Our oral surgeons perform many different types of surgery in the mouth, face, and jaws, including corrective jaw surgery. Corrective jaw surgery, also known as orthognathic surgery, is often used to realign or reconstruct a patient’s face or jaws.
Corrective jaw surgery is performed to correct a wide range of minor and major skeletal and dental irregularities, including the misalignment of jaws and teeth. This type of surgery can improve chewing, speaking and breathing. Orthognathic surgery is ultimately performed to correct functional problems, but it can also dramatically enhance the patient’s appearance as a result of the procedure. Corrective jaw surgery can be life-changing for patients.
Orthognathic surgery is needed when jaws and teeth don’t meet correctly. Repositioning the jaws so that the teeth meet (occlude) correctly improves jaw joint function and chewing (mastication) ability, and can also improve speech, breathing, sleep apnea, periodontal (gum) health and facial aesthetics.
People who can benefit from orthognathic surgery include people with improper bite or jaws that are misaligned with the opposing jaw or with other facial structures. Remember, jaw growth is a gradual process and in many cases, the upper and lower jaws may not align properly by the time an individual has finished growing. Also, improper or incongruent growth of the jaws can result in injury to other structures of the jaws and face resulting in a host of problems that can affect chewing function, speech, long-term oral health, and appearance. Many bite problems can be corrected with orthodontics (braces) alone, especially bite problems in which only the teeth are involved. However, if the jaw bones (maxilla and mandible) are not aligned then Orthognathic surgery should definitely be considered.
These symptoms can be congenital (exist at birth), can be developed after birth as a result of heredity, can be a result of environmental impact, and can even occur as a result of trauma or injury to the face and facial bones.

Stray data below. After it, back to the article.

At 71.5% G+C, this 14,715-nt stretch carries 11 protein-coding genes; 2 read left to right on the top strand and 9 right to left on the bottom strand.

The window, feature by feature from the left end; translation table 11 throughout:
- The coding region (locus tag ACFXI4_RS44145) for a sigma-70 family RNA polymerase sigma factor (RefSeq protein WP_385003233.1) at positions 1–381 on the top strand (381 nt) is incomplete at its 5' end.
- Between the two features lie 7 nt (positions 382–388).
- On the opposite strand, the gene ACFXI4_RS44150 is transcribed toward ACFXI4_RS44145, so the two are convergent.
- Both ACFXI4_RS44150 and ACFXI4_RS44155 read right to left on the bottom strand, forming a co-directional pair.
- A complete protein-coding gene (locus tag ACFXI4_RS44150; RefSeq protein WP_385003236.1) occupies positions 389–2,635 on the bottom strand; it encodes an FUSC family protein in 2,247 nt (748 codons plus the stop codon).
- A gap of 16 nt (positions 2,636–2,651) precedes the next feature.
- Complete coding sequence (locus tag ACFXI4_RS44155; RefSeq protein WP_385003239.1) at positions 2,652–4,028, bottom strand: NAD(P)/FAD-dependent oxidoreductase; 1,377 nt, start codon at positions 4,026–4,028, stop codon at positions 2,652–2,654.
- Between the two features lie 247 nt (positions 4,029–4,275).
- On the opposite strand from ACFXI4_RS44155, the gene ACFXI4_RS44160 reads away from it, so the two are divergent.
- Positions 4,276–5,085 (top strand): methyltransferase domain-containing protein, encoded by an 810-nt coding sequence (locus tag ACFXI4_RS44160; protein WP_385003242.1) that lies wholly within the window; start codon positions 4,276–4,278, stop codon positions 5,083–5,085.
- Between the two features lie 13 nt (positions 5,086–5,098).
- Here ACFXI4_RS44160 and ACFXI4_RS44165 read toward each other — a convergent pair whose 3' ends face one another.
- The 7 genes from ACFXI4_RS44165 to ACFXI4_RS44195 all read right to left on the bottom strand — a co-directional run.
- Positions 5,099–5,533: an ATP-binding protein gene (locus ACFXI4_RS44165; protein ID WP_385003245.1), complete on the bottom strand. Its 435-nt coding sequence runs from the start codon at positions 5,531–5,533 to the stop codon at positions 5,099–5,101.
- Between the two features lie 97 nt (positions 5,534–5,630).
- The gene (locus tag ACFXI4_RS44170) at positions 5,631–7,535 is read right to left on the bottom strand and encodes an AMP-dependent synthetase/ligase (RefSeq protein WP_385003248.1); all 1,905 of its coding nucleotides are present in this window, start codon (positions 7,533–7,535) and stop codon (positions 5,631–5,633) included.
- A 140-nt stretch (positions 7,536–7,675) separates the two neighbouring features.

Corrective Jaw Surgery (Orthognathic Surgery) involves moving the bones of the upper or lower jaw or both. The jaws are lengthened or shortened, moved up or down, in or out, resulting in a more harmonious bite and facial appearance.
Corrective Jaw Surgery (Orthognathic Surgery) is a complex surgery and because of the complexities of each patient’s occlusion (the way the teeth bite) and the effect on the facial appearance when moving the teeth and jaws, orthognathic surgery must be meticulously planned. This is why we use a team approach in corrective jaw surgery. The team consists of your orthodontist, oral surgeon, and your general dentist. Occasionally we may need other dental specialists including periodontists and endodontists to help finalize treatment and achieve the most esthetic results.
The first part of your treatment starts with a thorough consultation. Our practice uses modern computer techniques such as 3D x-rays and three-dimensional models to show you exactly how your surgery will be approached. Using comprehensive facial X-rays and computer video imaging, we can show you how your bite will be improved and even give you an idea of how you’ll look after surgery. During your in-deph consultation visit we will perform a complete oral examination and acquire 3D x-rays, digital models, photographs, and obtain facial measurements to reconstruct an exact virtual representation of your head and face. We often use 3D printed medical models to help plan your surgery as well. This requires sophisticated software is used to view and extract information to create a 3D working model of your teeth and jaws.
Your overall treatment will require pre-surgical orthodontics to align the teeth independently in each jaw. When the surgery is done and the jaws are aligned, you will still need some minor post-surgical orthodontics for minor alignment of the teeth into the optimal occlusion (bite).
Corrective jaw surgery is typically done on an outpatient basis in the hospital, which means you will be able to go home the same day of surgery. On occasion some patients may require or opt to stay for one night at the hospital.
In the past, patients who had corrective jaw surgery had to have their jaws wired together to hold the bones in place. This is no longer the case. Advances in oral surgery now allow us to use small Titanium plates and screws to hold the bones in place during the healing process. Most patients wake up from the surgery being able to move their mouth normally and may only have light orthodontic rubber bands in place to guide their bite.
After your procedure we will see you in our office to take post-operative x-rays and provide you with additional guidance to help ensure a smooth recovery. We will also see you for several follow up appointments as well.
If you think your mouth feels uneven or you have any questions, don’t hesitate to contact us today.